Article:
Positron emission tomography imaging of serotonin transporters in the human brain using [11C](+)McN5652

Zsolt Szabo, Pan Fu Kao, Ursula Scheffel, Makiko Suehiro, William B. Mathews, Hayden T. Ravert, John L. Musachio, Stefano Marenco, Sang Eun Kim, George A. Ricaurte, Dean F. Wong, Henry N. Wagner, Robert F. Dannals

Research output: Contribution to journalArticlepeer-review

Abstract

This paper presents the first Positron Emission Tomography (PET) images of the serotonin (5‐hydroxytryptamine, 5‐HT) transporter in the living human brain. PET imaging was performed in three healthy subjects after administration of [11C](+)McN5652 (the (+) enantiomer of trans‐l,2,3,5,6,10β‐hexahydro‐6‐[4‐(methylthio) phenyl]pyrrolo‐[2,1‐a] ‐isoquinoline), a radioligand previously shown to selectively label the 5‐HT transporter in vivo in the mammalian (mouse and baboon) brain. To demonstrate the specificity of [11C](+)McN5652 binding, additional images were obtained in the same subjects after injection of [11C](−)McN5652, the pharmacologically inactive enantiomer, and, in two of the subjects, with [11C](+)McN5652 after pretreatment with the 5‐HT uptake site blocker fluoxetine. Highest accumulation of [11C](+)McN5652 was observed in the midbrain, putamen, caudate nucleus, hypothalamus, and thalamus, regions known to contain high densities of 5‐HT transporters. In these areas [11C](+)McN5652 concentrations rose steadily over 120 min. In contrast, with [11C](−)McN5652 and when the [11C](+)McN5652 binding was inhibited with fluoxetine, radioactivity concentrations declined after reaching a maximum (at 20 to 30 min). Inhibition studies with fluoxetine suggest that only with [11C](+)McN5652, there is specific binding. In the cerebellum, a region relatively void of 5‐HT transporters, both [11C](+)McN5652 with and without fluoxetine block and [11C](−)McN5652 were released at approximately the same rate. The results of the studies indicate that [11C](+)McN5652 labels 5‐HT transporter sites in the human brain. Quantitative PET imaging studies with this new tracer should provide valuable information on the status of these sites in health and disease. © 1995 Wiley‐Liss, Inc.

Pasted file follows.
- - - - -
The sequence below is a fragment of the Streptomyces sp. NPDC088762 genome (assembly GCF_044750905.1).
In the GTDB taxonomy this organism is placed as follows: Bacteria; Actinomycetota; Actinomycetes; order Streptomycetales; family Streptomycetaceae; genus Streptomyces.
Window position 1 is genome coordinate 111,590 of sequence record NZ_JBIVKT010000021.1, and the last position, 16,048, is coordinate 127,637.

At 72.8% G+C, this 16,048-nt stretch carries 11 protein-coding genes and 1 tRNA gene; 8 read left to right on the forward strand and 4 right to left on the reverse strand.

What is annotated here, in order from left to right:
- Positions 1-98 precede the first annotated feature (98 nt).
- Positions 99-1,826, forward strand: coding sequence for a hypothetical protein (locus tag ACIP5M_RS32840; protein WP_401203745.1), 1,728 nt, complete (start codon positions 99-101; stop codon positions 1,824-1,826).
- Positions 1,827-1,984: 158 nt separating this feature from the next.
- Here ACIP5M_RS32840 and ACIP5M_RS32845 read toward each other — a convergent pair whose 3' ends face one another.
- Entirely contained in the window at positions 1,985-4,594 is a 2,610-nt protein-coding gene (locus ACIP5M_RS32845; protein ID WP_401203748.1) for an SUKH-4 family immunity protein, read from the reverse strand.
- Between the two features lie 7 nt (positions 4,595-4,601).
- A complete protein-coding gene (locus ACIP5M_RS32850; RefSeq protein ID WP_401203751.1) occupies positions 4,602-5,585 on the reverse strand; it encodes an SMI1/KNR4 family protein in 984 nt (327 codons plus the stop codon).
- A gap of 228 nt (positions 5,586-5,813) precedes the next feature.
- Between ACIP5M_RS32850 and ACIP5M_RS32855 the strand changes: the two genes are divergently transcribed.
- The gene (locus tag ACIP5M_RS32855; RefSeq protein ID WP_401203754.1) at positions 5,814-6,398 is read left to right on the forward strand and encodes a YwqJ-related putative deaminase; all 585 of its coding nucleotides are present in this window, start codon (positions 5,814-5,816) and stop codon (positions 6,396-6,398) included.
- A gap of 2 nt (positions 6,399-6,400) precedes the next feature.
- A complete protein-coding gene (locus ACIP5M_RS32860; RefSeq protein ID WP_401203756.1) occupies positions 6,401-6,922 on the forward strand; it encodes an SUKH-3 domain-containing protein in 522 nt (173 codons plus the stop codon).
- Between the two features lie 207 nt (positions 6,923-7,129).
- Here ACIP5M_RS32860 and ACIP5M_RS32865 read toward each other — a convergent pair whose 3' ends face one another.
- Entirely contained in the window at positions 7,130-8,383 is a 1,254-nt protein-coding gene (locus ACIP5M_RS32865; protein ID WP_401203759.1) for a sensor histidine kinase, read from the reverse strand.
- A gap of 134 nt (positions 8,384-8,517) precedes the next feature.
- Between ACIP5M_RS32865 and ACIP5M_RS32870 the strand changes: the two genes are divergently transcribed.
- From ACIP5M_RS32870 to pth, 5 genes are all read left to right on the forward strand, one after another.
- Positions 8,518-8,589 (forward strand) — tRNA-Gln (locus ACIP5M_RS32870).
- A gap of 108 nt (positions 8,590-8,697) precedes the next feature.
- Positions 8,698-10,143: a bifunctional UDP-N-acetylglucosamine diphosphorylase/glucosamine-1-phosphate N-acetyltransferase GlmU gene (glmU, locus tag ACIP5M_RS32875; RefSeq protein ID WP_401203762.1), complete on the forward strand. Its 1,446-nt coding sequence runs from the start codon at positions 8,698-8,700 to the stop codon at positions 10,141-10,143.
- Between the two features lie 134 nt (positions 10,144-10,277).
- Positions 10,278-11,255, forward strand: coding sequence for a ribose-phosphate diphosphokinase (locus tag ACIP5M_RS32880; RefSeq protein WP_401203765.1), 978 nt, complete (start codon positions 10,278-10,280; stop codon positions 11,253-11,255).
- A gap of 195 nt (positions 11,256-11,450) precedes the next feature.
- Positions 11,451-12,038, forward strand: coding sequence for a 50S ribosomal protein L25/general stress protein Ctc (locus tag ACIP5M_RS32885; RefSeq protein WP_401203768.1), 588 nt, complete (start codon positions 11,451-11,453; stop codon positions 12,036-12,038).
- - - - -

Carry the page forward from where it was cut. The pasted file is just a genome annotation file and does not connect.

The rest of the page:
Original languageEnglish (US)
Pages (from-to)37-43
Number of pages7
JournalSynapse
Volume20
Issue number1
DOIs
StatePublished - May 1995

Keywords

  • Fluoxetine
  • Human brain
  • Positron Emission Tomography
  • Serotonin transporter
  • [C]McN5652

ASJC Scopus subject areas

  • Cellular and Molecular Neuroscience

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